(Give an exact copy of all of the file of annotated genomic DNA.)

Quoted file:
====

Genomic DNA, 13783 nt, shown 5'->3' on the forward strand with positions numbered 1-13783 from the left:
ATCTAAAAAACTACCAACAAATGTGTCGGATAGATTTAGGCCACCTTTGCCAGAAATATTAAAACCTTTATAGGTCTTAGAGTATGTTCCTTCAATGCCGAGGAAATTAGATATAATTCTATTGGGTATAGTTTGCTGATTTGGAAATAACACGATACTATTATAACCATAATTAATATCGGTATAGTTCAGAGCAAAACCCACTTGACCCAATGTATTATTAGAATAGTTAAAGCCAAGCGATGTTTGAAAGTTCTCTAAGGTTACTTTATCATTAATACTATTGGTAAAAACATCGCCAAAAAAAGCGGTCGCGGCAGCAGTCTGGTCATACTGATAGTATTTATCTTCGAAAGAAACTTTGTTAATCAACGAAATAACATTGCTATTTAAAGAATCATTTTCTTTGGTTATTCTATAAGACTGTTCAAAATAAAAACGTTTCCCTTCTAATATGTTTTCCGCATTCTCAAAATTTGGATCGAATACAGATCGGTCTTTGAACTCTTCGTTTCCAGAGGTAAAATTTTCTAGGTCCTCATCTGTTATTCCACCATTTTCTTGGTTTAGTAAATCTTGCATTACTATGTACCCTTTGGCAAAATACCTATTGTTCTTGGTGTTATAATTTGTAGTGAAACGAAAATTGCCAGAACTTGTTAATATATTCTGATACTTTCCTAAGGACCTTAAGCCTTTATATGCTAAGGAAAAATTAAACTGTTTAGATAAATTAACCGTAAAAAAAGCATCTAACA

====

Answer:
Genomic DNA, 13783 nt, shown 5'->3' on the forward strand with positions numbered 1-13783 from the left:
ATCTAAAAAACTACCAACAAATGTGTCGGATAGATTTAGGCCACCTTTGCCAGAAATATTAAAACCTTTATAGGTCTTAGAGTATGTTCCTTCAATGCCGAGGAAATTAGATATAATTCTATTGGGTATAGTTTGCTGATTTGGAAATAACACGATACTATTATAACCATAATTAATATCGGTATAGTTCAGAGCAAAACCCACTTGACCCAATGTATTATTAGAATAGTTAAAGCCAAGCGATGTTTGAAAGTTCTCTAAGGTTACTTTATCATTAATACTATTGGTAAAAACATCGCCAAAAAAAGCGGTCGCGGCAGCAGTCTGGTCATACTGATAGTATTTATCTTCGAAAGAAACTTTGTTAATCAACGAAATAACATTGCTATTTAAAGAATCATTTTCTTTGGTTATTCTATAAGACTGTTCAAAATAAAAACGTTTCCCTTCTAATATGTTTTCCGCATTCTCAAAATTTGGATCGAATACAGATCGGTCTTTGAACTCTTCGTTTCCAGAGGTAAAATTTTCTAGGTCCTCATCTGTTATTCCACCATTTTCTTGGTTTAGTAAATCTTGCATTACTATGTACCCTTTGGCAAAATACCTATTGTTCTTGGTGTTATAATTTGTAGTGAAACGAAAATTGCCAGAACTTGTTAATATATTCTGATACTTTCCTAAGGACCTTAAGCCTTTATATGCTAAGGAAAAATTAAACTGTTTAGATAAATTAACCGTAAAAAAAGCATCTAACA